Women and society

Society in Colonial Rio de Janeiro was extremely patriarchal. If you were an elite woman, you would have lived in seclusion most your life. Women were viewed as delicate beings, guarded against the outside world. Women learnt to sew and embroider, with the ultimate aim of becoming good wives. Marriage for elite women was more of an economic arrangement than anything else. It was used to create crucial social, political and economic ties with individuals and groups seen as important for a family’s survival or to recruit members to an occupational elite.

Jose Joaquin Fernandez de Lizardi, a Mexican writer wrote, “ The marriage arrangements of the wealthy are usually such shameful (economic) pacts that they should take place in the Consulado (merchant’s guild) because of their economic content rather than in the church because of their religious content.”[1]

After marriage, a woman’s life became even more isolated. She was expected to contribute only within the domestic sphere. Long lasting friendships and relationships were discouraged, as these would take attention away from her religious duties and duties towards her husband and children.

'The Lunch'- By Jean Baptiste Debret

‘The Lunch’- By Jean Baptiste Debret

This picture by Debret, I think, captures the daily life of an elite women in colonial Rio. She usually spent all her time at home, her principal male contact was her husband. Wives were taught to accept husbands’ infidelities, while adultery by a woman was punishable by death.

Since women married so young, widowhood was an expected part of their lives. Even within a deeply patriarchal society, women were the head of the household for at least the last 20 years of their lives. Although they did little to change gender stereotypes, this is an example of how women carved a niche for themselves.

As Rio became more prosperous as a trading hub, lower class merchants grew in power. This threatened the careful social hierarchy the elites had constructed and thrived in for so long. This led to an emphasis on a ‘well structured society’ within which women were bound by the institution of marriage.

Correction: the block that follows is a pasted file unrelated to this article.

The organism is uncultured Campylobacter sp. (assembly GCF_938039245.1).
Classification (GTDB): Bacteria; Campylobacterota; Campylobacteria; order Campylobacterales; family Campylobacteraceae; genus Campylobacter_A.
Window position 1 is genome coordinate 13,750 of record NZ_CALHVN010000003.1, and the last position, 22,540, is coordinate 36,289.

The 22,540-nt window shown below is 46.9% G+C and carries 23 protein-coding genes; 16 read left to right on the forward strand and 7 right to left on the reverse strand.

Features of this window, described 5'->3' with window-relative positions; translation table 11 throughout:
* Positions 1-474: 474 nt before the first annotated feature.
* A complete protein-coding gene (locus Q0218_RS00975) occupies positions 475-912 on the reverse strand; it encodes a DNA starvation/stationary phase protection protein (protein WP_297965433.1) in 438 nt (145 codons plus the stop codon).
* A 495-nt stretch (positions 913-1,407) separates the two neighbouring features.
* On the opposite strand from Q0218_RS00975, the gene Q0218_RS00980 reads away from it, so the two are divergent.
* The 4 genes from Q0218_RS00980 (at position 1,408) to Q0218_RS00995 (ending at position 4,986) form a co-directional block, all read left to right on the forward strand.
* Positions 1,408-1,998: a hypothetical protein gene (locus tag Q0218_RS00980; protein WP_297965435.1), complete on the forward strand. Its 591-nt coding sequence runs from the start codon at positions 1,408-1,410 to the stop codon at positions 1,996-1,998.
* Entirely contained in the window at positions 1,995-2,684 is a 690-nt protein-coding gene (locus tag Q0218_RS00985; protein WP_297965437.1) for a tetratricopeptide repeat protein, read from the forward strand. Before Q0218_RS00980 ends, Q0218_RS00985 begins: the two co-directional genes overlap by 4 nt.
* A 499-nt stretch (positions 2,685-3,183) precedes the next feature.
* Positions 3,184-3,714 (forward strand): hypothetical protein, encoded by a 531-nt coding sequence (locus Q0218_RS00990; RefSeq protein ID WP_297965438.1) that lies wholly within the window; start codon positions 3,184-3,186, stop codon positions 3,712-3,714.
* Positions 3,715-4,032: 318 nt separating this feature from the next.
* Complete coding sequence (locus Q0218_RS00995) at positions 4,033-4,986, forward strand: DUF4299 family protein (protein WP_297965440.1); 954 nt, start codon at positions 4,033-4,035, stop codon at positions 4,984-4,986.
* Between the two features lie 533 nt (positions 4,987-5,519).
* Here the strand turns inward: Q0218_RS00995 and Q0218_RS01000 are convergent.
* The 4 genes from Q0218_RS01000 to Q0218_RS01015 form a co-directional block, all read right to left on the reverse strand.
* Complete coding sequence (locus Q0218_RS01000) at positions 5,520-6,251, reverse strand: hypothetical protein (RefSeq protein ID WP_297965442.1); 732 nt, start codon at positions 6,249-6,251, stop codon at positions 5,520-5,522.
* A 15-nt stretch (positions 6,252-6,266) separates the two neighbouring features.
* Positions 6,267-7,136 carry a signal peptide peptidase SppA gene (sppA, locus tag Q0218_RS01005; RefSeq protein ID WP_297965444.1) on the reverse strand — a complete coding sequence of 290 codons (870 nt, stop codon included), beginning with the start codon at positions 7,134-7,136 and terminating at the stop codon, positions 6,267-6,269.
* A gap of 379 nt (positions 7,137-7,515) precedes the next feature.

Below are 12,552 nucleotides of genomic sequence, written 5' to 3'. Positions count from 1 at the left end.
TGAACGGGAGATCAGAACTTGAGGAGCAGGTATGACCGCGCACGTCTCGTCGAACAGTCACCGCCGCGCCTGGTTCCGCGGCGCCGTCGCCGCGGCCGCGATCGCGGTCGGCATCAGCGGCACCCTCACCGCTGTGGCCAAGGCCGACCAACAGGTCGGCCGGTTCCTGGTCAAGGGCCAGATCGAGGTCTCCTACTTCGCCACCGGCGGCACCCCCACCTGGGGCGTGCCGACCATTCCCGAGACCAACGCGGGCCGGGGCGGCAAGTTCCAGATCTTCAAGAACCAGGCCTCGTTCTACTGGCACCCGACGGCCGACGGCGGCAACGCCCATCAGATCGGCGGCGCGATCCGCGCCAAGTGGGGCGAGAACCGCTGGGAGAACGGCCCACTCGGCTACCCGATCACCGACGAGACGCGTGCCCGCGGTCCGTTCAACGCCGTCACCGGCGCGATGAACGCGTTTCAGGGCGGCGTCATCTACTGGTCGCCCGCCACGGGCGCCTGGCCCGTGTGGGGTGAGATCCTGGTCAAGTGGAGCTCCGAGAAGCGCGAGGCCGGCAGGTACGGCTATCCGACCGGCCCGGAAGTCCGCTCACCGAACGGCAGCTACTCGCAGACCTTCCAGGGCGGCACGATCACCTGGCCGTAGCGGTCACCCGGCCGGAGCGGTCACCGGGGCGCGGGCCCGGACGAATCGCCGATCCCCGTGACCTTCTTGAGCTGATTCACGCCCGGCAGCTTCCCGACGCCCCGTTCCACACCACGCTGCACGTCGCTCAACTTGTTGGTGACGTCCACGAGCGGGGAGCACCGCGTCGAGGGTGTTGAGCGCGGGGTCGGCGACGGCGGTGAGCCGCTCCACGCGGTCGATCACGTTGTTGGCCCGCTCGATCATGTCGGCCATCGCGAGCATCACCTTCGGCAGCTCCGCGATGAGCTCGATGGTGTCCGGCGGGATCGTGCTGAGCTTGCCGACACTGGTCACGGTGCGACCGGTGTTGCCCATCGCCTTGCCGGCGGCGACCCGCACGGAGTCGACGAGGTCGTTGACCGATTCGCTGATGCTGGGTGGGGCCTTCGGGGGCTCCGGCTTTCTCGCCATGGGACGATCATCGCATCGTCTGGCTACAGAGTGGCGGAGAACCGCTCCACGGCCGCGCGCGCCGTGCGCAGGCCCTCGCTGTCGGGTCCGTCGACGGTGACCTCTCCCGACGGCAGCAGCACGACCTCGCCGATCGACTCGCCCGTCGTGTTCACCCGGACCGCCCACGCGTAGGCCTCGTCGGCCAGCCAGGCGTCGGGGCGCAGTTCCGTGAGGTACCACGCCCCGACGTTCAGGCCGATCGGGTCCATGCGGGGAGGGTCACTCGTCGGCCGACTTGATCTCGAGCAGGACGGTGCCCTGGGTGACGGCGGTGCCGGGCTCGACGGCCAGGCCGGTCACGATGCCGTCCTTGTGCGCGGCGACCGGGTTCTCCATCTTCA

Slave women, on the other hand were raised with the expectation of working to earn their keep. Although most slaves worked in plantations or as domestic servants, the few free lower class women worked as seamstresses, bakers, etc.

Early evening refreshment in Rio de Janeiro by Jean Baptiste Debret

This painting by Debret, titled ‘Early Evening refreshment in Rio’ shows several slave women, probably working in town as bakers, cooks, etc.. attending to the needs of higher class elites and soldiers.
Women earned only a marginal wage from working these jobs. Their freedom was highly regulated by the state. They were placed under surveillance and their geographic mobility was restricted. If women were slaves, their situation was not much better. They were  forced in to being concubines to their white masters and were sexually exploited. The rate of illegitimate children was the highest amongst this group.
The Church viewed slaves as being ‘inherently promiscuous’ and ‘licentious’ Slave women who wore silk or other luxury goods were accused of earning them through illicit activities. In 1571, slaves were prohibited from displaying such wealth. Elites on the other hand, wore ‘extravagant silk cloaks’ and were carried in ‘gilded sedans.’ Slaves were forced to give up traditional African jewelry and clothing, which represented their culture and identity and forced to wear plain and ‘appropriate’ fabrics instead.
'The first distribution of crosses'- by Jean Baptiste Debret

‘The first distribution of crosses’- by Jean Baptiste Debret

 

'Travelling saleswoman in RIo'- by Jean Baptiste Debret

‘Travelling saleswoman in RIo’- by Jean Baptiste Debret

Notice the difference in clothing and opulence between the upper and lower classes in the above two pictures.


[1] Jose Joaquin Fernandez de Lizardi, El Periquillo Sarniento, book V, chap. 6, cited in Juan Javier Pescador, De bautizados a fieles difuntos (Mexico, El Colegio de Mexico), 224.